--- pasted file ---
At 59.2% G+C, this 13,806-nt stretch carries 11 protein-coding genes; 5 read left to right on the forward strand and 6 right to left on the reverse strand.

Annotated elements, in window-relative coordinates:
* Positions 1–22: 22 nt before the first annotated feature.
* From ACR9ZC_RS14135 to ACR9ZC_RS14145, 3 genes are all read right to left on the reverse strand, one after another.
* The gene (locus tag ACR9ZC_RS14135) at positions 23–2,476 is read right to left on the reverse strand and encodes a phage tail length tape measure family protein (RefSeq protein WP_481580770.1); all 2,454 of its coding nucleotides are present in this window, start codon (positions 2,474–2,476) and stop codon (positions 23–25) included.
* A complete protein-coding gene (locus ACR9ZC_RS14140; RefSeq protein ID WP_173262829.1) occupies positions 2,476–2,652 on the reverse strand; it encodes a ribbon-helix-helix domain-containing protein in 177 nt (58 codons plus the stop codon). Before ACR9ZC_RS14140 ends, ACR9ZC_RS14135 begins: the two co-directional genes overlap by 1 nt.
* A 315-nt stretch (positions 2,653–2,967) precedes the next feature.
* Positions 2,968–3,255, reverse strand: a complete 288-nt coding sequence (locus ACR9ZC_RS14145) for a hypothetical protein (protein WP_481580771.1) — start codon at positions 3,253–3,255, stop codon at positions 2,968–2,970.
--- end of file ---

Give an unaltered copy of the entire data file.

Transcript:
At 59.2% G+C, this 13,806-nt stretch carries 11 protein-coding genes; 5 read left to right on the forward strand and 6 right to left on the reverse strand.

Annotated elements, in window-relative coordinates:
* Positions 1–22: 22 nt before the first annotated feature.
* From ACR9ZC_RS14135 to ACR9ZC_RS14145, 3 genes are all read right to left on the reverse strand, one after another.
* The gene (locus tag ACR9ZC_RS14135) at positions 23–2,476 is read right to left on the reverse strand and encodes a phage tail length tape measure family protein (RefSeq protein WP_481580770.1); all 2,454 of its coding nucleotides are present in this window, start codon (positions 2,474–2,476) and stop codon (positions 23–25) included.
* A complete protein-coding gene (locus ACR9ZC_RS14140; RefSeq protein ID WP_173262829.1) occupies positions 2,476–2,652 on the reverse strand; it encodes a ribbon-helix-helix domain-containing protein in 177 nt (58 codons plus the stop codon). Before ACR9ZC_RS14140 ends, ACR9ZC_RS14135 begins: the two co-directional genes overlap by 1 nt.
* A 315-nt stretch (positions 2,653–2,967) precedes the next feature.
* Positions 2,968–3,255, reverse strand: a complete 288-nt coding sequence (locus ACR9ZC_RS14145) for a hypothetical protein (protein WP_481580771.1) — start codon at positions 3,253–3,255, stop codon at positions 2,968–2,970.